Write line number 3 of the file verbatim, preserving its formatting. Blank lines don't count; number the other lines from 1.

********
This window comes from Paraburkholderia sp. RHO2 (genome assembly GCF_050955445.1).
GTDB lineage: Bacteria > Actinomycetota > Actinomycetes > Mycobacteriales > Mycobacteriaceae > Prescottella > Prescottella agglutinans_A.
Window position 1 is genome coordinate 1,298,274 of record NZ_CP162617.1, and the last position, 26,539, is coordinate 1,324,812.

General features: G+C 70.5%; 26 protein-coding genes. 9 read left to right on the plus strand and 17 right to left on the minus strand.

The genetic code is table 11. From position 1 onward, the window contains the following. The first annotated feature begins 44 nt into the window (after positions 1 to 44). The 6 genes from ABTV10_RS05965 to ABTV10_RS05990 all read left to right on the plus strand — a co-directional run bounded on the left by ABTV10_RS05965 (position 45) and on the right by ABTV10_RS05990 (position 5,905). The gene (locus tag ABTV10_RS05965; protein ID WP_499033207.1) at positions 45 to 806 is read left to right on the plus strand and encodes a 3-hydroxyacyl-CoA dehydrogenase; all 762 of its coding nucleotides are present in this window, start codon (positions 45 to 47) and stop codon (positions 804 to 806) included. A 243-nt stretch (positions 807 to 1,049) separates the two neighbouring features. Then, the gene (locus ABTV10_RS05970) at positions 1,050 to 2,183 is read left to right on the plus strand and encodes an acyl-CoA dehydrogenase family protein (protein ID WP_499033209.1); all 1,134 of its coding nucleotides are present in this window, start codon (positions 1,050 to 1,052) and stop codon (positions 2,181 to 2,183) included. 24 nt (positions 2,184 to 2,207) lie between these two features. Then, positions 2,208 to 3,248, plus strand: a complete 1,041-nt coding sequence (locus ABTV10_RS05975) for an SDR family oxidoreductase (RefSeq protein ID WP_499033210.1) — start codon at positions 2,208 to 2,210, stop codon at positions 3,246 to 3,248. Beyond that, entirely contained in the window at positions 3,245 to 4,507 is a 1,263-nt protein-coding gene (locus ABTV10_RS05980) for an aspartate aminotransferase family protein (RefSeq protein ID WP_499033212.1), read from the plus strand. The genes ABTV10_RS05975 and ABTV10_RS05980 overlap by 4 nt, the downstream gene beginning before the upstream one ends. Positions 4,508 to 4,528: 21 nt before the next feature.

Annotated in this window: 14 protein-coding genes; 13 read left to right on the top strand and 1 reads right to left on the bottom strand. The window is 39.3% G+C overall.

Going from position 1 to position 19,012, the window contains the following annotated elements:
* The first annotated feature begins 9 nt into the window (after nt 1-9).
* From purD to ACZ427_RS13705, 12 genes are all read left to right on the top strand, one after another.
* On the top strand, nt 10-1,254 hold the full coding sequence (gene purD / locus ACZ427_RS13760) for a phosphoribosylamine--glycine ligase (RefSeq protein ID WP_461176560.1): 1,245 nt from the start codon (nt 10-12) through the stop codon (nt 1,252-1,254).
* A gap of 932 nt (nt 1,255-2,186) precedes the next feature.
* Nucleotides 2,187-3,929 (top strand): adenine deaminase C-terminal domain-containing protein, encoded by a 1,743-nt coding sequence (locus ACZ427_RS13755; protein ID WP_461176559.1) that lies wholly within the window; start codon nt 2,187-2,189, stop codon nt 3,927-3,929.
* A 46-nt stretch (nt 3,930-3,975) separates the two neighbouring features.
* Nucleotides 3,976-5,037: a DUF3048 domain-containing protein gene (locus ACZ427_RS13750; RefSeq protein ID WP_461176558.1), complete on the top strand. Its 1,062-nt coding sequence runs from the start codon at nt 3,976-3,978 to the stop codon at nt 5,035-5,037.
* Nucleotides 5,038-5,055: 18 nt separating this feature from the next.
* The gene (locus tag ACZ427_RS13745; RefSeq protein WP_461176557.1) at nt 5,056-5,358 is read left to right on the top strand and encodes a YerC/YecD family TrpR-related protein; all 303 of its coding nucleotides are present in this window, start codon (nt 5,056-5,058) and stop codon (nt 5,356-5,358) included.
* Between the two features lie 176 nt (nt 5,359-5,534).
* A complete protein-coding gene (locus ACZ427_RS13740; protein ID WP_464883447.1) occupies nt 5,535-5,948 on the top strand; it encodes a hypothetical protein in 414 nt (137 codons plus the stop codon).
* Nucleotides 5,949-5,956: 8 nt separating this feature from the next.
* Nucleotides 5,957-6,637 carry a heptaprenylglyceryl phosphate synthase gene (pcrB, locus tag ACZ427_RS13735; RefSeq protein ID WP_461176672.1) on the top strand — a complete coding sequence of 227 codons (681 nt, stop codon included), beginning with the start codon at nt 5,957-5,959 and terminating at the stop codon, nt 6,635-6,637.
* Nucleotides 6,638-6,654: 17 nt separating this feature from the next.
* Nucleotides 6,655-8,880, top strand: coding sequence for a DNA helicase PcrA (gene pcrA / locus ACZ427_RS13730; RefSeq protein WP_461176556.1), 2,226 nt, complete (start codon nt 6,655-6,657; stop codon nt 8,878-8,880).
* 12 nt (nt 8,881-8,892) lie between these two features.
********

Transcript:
Window position 1 is genome coordinate 1,298,274 of record NZ_CP162617.1, and the last position, 26,539, is coordinate 1,324,812.